March 2008

   Been waiting  a long time for today’s Gospel, because it’s one about which I feel rather strongly.  Here are the two things I’ve been wanting to say, one of them new to me this morning, the other has been stewing for a long time, both built on one point.

    The thing that I’ve never heard anyone focus on before* , is that St. Thomas had specific requirements for his belief.   "Unless I see the mark of the nails . . ."  His doubt was not a refusal to believe — it was a rational skepticism.   And once he had the evidence he needed, he believed wholeheartedly.

    In apologetics — all the work of explaining the catholic faith to others — it usually seems to me that the person who is asking me questions doesn’t have Thomas’s  willingness to believe.  I need to remember to ask the question: What evidence would be enough for you, to convince you the claims of the catholic church were true?

    Feelings of doubt:  A lot of us who do believe in Christ, and in the claims of the catholic church, are prone to feeling of doubt all the same.  And Thomas is such a great model for us, because he knew what he needed to believe, and he could be content with that.   Each of us has reasons we believe — good solid reasons based on hard-won knowledge and experience, I should hope.  And when those feelings of doubt come, we can go back, again and again, and remember what it took for us to believe, and let it be enough for us to keep believing.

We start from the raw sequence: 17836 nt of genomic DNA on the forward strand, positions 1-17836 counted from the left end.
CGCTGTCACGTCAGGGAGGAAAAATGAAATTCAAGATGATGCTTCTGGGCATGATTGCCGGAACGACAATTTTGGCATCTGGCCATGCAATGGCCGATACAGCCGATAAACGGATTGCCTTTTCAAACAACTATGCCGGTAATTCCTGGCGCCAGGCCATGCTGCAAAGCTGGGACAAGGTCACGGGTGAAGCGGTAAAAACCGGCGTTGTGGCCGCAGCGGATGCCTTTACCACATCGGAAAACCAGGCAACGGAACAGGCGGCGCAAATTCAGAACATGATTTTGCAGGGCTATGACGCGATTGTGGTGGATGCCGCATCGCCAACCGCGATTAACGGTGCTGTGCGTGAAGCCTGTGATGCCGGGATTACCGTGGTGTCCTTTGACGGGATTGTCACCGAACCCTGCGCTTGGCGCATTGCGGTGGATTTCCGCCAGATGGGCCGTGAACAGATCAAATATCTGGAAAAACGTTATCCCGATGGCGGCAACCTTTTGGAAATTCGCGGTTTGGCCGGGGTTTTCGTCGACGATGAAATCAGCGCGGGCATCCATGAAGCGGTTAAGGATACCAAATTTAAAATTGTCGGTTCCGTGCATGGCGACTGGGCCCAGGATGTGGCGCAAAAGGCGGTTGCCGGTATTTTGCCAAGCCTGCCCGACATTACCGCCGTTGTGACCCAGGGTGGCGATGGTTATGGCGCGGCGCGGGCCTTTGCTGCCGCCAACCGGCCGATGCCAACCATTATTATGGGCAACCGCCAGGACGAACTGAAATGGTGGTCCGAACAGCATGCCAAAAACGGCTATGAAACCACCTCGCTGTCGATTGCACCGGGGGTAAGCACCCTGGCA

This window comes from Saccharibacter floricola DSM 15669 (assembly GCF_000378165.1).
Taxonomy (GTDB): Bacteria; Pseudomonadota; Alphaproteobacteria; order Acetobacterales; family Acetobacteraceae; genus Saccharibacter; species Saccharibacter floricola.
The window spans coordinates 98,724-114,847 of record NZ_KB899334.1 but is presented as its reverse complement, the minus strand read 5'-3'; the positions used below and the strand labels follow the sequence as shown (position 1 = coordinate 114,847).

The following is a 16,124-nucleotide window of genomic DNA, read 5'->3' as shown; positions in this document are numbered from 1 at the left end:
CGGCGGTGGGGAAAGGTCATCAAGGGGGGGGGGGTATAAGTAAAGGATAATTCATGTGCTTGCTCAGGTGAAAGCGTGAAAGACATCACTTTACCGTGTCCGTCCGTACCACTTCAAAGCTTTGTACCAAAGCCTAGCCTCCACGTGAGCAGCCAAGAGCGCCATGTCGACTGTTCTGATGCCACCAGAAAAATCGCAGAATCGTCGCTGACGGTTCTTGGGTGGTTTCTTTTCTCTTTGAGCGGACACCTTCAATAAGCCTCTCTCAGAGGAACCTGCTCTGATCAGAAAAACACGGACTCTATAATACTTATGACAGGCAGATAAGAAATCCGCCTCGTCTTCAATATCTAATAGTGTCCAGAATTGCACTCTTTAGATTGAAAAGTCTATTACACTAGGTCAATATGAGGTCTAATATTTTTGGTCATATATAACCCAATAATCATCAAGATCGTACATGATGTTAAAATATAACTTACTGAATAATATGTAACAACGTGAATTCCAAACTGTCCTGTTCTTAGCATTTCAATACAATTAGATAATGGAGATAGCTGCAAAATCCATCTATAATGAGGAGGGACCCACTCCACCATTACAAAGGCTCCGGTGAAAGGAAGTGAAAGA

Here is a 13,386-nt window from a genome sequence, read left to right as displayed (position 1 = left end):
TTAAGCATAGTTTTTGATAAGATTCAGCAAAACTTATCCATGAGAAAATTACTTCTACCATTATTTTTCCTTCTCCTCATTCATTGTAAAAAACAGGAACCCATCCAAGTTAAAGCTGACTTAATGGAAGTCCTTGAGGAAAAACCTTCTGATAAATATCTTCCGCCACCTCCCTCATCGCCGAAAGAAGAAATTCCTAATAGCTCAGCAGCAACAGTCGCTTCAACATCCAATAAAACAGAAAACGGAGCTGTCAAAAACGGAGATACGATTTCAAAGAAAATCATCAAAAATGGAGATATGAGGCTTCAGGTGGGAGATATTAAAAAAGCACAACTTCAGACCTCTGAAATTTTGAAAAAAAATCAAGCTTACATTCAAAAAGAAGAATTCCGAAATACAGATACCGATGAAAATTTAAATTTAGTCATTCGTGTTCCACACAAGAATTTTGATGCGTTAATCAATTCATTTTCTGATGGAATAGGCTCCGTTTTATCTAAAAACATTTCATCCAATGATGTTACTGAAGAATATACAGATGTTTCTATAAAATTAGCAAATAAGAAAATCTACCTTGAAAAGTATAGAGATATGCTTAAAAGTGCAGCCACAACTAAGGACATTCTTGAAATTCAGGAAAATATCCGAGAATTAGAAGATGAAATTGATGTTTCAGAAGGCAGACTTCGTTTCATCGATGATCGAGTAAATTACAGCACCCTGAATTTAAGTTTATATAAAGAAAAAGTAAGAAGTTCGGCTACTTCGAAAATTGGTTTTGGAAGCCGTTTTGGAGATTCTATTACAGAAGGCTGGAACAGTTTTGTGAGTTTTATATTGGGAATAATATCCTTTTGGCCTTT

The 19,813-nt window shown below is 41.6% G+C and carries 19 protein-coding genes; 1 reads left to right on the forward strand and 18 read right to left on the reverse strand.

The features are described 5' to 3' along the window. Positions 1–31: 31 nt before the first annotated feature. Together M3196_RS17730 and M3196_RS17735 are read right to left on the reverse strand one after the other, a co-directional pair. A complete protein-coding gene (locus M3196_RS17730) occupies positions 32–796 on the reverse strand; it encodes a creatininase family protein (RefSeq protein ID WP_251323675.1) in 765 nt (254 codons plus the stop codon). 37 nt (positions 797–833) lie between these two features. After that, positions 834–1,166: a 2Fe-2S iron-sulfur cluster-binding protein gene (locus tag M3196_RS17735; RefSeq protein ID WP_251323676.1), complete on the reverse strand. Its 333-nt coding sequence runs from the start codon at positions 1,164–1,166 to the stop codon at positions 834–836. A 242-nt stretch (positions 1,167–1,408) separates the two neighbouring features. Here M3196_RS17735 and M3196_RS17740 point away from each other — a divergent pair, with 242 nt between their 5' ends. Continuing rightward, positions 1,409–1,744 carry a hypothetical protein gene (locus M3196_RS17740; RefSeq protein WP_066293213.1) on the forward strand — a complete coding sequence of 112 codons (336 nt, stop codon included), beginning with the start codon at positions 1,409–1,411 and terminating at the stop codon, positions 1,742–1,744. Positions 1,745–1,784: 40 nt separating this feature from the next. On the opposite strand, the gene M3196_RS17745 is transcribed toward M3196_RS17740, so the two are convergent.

*perhaps due to my limited experience — forgive me now for unknowingly repeating what someone else has said much better elsewhere


Didn’t mean to be out all Lent.  Got busy being mortified, and next thing I knew, it was kind of nice to take a little blogging break.   My Lenten summary:

1) The more the Lent, the more the Easter.  One of the pleasures of trying to be good is discovering how hopeless our own efforts are.  Which makes the Resurrection such a relief.

2) My approximate Lenten reading list:  Mother Teresa: Come Be My Light  (Brian Kolodiejchuk); Theology for Beginners  (Frank Sheed); and Story of a Soul  (St. Therese of Lisieux).   All of it more or less on impulse — I almost never read what I plan to read, just like I almost never blog what I plan to blog.

3) Confirmed what we all knew, I have an inordinate attachment to coffee.


Went to the ever-fabulous, soul-stirring Easter Vigil at the SuperMother-in-Law’s parish again this year.   Because I was well-enough-behaved during Mass, I got to have cake with the godsons (who attend the same parish) afterwards.  And all that staying-up-late left Sunday free for a leisurely breakfast, and a walk in the woods at the Congaree Swamp National Park:

Happy Easter, and yes I do mean to be around and posting  a bit more.